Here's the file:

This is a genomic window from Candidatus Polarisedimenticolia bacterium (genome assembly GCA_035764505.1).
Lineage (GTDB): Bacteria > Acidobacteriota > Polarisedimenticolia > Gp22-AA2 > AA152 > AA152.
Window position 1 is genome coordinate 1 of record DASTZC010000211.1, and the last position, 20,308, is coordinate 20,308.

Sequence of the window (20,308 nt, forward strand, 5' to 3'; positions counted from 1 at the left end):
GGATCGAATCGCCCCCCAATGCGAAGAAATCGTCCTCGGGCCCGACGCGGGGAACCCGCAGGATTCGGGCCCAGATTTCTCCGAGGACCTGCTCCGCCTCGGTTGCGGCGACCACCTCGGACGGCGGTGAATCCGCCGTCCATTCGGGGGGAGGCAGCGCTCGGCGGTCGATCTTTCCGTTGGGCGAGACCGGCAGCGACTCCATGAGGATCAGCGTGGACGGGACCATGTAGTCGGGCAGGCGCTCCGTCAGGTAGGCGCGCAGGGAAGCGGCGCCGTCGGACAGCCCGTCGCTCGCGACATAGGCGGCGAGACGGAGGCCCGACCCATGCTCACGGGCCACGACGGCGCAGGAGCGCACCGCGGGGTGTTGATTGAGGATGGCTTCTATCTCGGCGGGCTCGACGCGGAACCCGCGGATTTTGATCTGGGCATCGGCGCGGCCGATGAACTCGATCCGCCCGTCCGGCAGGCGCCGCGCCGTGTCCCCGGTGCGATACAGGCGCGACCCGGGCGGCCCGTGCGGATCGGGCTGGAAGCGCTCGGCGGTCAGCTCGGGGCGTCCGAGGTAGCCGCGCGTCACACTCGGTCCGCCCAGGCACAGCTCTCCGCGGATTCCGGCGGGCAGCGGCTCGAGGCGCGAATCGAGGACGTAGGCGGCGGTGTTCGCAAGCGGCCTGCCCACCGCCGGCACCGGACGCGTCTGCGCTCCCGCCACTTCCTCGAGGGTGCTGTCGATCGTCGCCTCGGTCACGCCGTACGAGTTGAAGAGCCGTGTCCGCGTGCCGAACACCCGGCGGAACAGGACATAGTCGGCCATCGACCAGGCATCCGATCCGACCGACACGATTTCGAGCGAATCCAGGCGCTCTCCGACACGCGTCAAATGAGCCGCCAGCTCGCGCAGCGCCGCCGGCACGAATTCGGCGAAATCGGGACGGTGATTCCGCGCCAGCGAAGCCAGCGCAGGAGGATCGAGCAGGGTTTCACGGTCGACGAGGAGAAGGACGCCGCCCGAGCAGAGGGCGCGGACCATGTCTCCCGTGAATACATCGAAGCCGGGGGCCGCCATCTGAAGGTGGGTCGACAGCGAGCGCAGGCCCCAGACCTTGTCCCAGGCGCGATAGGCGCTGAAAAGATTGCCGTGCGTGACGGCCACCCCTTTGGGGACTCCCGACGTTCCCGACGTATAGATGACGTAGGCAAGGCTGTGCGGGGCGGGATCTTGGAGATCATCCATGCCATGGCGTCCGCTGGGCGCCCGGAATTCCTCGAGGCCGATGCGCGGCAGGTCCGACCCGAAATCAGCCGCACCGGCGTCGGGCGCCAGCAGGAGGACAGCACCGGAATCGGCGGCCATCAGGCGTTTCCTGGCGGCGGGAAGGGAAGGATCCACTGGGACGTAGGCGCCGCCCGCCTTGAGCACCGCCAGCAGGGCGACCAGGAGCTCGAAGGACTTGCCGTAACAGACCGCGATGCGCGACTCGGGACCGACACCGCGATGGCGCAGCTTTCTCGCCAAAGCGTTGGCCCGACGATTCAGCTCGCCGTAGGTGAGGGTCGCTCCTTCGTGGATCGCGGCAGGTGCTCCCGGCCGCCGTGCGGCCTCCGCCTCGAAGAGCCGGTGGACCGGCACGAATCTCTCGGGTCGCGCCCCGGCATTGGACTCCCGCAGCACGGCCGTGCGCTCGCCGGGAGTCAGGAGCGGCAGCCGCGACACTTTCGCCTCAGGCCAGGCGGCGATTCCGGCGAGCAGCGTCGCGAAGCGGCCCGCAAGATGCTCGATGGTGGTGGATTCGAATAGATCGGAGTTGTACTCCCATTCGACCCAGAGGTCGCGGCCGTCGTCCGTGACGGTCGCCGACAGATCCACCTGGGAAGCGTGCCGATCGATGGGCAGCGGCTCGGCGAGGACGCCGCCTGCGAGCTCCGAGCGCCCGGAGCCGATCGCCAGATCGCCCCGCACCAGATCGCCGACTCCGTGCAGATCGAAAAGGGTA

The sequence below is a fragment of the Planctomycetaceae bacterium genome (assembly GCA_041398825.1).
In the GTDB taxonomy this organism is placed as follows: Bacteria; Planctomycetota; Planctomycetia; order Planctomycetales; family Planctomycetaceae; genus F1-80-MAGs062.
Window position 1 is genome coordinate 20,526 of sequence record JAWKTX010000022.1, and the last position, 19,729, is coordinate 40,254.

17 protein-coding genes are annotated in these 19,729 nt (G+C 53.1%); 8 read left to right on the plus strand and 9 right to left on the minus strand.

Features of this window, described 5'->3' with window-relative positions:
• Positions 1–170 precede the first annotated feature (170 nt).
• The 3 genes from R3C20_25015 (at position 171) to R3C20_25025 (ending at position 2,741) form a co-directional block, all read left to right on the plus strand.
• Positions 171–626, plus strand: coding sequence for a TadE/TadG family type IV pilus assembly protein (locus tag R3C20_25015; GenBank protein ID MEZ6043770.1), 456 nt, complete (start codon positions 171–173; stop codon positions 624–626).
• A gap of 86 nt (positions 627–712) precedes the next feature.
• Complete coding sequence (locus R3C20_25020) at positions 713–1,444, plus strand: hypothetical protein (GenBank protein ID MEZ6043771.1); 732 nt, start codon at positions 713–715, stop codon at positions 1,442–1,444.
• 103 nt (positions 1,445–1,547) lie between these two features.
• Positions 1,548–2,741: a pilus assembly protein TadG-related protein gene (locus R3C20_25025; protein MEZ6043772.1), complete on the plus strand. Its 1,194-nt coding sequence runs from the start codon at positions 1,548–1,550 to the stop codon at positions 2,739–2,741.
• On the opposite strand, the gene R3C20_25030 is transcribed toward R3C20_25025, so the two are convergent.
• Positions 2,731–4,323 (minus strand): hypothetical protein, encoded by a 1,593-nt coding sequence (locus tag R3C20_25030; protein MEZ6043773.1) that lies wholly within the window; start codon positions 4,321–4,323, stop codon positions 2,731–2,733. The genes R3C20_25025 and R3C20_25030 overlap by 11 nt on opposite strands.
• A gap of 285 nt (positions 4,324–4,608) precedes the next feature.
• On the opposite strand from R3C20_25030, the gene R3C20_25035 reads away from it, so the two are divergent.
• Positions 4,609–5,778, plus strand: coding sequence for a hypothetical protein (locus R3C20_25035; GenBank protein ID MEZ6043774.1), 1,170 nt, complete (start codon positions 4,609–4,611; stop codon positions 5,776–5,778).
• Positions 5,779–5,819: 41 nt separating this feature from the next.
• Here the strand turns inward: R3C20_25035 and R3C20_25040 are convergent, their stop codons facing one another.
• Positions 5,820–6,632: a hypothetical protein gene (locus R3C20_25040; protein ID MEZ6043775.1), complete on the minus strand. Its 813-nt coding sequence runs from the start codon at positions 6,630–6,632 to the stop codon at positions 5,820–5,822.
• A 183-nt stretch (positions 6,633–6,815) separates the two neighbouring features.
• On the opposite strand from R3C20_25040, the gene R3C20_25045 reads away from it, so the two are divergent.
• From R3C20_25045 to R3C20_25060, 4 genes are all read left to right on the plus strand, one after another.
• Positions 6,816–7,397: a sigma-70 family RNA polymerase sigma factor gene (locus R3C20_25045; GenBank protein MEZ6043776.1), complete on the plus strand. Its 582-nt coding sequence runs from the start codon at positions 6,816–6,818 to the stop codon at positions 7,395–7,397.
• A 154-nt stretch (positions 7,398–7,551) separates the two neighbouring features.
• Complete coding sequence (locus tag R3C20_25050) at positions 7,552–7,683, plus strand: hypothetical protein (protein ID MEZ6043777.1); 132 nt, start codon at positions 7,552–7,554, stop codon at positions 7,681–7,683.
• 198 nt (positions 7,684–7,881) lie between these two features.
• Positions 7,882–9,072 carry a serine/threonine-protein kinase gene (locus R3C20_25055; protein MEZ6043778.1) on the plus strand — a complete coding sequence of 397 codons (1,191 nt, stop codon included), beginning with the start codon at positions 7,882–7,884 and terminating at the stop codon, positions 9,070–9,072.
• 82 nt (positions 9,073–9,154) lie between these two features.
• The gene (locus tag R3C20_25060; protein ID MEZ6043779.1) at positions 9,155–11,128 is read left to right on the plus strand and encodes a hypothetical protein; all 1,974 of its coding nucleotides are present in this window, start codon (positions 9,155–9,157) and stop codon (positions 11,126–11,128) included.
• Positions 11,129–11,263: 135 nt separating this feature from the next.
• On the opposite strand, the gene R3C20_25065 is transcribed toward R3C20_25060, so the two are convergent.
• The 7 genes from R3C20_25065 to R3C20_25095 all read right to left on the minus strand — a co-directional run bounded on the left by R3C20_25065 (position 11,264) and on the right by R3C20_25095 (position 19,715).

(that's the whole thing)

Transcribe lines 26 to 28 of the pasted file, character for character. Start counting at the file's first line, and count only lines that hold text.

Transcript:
• A 183-nt stretch (positions 6,633–6,815) separates the two neighbouring features.
• On the opposite strand from R3C20_25040, the gene R3C20_25045 reads away from it, so the two are divergent.
• From R3C20_25045 to R3C20_25060, 4 genes are all read left to right on the plus strand, one after another.